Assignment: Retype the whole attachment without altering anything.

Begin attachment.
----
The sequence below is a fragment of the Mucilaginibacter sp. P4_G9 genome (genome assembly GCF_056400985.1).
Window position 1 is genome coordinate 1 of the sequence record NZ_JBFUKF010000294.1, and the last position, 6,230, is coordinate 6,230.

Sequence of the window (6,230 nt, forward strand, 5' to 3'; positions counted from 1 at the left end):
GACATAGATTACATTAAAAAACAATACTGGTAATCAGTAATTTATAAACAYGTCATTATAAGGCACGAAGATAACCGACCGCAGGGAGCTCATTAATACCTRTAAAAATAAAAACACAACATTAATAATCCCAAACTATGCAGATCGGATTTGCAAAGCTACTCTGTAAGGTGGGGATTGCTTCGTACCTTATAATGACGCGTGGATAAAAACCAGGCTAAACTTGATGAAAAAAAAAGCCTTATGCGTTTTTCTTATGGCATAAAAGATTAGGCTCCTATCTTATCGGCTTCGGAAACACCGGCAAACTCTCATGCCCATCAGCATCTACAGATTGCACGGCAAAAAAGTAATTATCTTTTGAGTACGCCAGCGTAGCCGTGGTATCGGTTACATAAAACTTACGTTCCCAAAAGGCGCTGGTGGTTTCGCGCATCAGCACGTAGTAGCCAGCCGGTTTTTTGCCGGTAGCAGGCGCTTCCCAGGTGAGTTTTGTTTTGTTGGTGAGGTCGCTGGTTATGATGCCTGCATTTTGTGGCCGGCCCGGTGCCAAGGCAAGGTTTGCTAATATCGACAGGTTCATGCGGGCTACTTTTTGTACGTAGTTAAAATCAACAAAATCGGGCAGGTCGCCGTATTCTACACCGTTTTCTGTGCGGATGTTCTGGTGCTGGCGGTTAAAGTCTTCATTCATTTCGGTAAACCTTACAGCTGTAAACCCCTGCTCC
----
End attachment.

The sequence below is a fragment of the Mucilaginibacter sp. P4_G9 genome (genome assembly GCF_056400985.1).
Window position 1 is genome coordinate 1 of the sequence record NZ_JBFUKF010000294.1, and the last position, 6,230, is coordinate 6,230.

Sequence of the window (6,230 nt, forward strand, 5' to 3'; positions counted from 1 at the left end):
GACATAGATTACATTAAAAAACAATACTGGTAATCAGTAATTTATAAACAYGTCATTATAAGGCACGAAGATAACCGACCGCAGGGAGCTCATTAATACCTRTAAAAATAAAAACACAACATTAATAATCCCAAACTATGCAGATCGGATTTGCAAAGCTACTCTGTAAGGTGGGGATTGCTTCGTACCTTATAATGACGCGTGGATAAAAACCAGGCTAAACTTGATGAAAAAAAAAGCCTTATGCGTTTTTCTTATGGCATAAAAGATTAGGCTCCTATCTTATCGGCTTCGGAAACACCGGCAAACTCTCATGCCCATCAGCATCTACAGATTGCACGGCAAAAAAGTAATTATCTTTTGAGTACGCCAGCGTAGCCGTGGTATCGGTTACATAAAACTTACGTTCCCAAAAGGCGCTGGTGGTTTCGCGCATCAGCACGTAGTAGCCAGCCGGTTTTTTGCCGGTAGCAGGCGCTTCCCAGGTGAGTTTTGTTTTGTTGGTGAGGTCGCTGGTTATGATGCCTGCATTTTGTGGCCGGCCCGGTGCCAAGGCAAGGTTTGCTAATATCGACAGGTTCATGCGGGCTACTTTTTGTACGTAGTTAAAATCAACAAAATCGGGCAGGTCGCCGTATTCTACACCGTTTTCTGTGCGGATGTTCTGGTGCTGGCGGTTAAAGTCTTCATTCATTTCGGTAAACCTTACAGCTGTAAACCCCTGCTCC